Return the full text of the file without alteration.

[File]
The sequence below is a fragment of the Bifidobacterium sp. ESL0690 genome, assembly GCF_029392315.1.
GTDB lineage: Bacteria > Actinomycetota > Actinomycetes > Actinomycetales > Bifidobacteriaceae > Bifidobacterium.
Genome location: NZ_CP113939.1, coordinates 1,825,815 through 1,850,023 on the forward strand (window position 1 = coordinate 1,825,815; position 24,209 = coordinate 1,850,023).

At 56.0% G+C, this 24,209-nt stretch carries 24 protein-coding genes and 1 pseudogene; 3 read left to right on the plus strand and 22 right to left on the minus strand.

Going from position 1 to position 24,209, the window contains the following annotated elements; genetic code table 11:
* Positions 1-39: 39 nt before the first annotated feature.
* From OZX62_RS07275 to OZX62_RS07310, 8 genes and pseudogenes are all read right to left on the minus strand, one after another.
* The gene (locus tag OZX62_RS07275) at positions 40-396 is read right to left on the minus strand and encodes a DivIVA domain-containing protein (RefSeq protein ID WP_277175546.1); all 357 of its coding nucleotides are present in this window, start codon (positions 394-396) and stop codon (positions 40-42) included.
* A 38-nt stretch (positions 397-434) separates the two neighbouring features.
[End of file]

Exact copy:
The sequence below is a fragment of the Bifidobacterium sp. ESL0690 genome, assembly GCF_029392315.1.
GTDB lineage: Bacteria > Actinomycetota > Actinomycetes > Actinomycetales > Bifidobacteriaceae > Bifidobacterium.
Genome location: NZ_CP113939.1, coordinates 1,825,815 through 1,850,023 on the forward strand (window position 1 = coordinate 1,825,815; position 24,209 = coordinate 1,850,023).

At 56.0% G+C, this 24,209-nt stretch carries 24 protein-coding genes and 1 pseudogene; 3 read left to right on the plus strand and 22 right to left on the minus strand.

Going from position 1 to position 24,209, the window contains the following annotated elements; genetic code table 11:
* Positions 1-39: 39 nt before the first annotated feature.
* From OZX62_RS07275 to OZX62_RS07310, 8 genes and pseudogenes are all read right to left on the minus strand, one after another.
* The gene (locus tag OZX62_RS07275) at positions 40-396 is read right to left on the minus strand and encodes a DivIVA domain-containing protein (RefSeq protein ID WP_277175546.1); all 357 of its coding nucleotides are present in this window, start codon (positions 394-396) and stop codon (positions 40-42) included.
* A 38-nt stretch (positions 397-434) separates the two neighbouring features.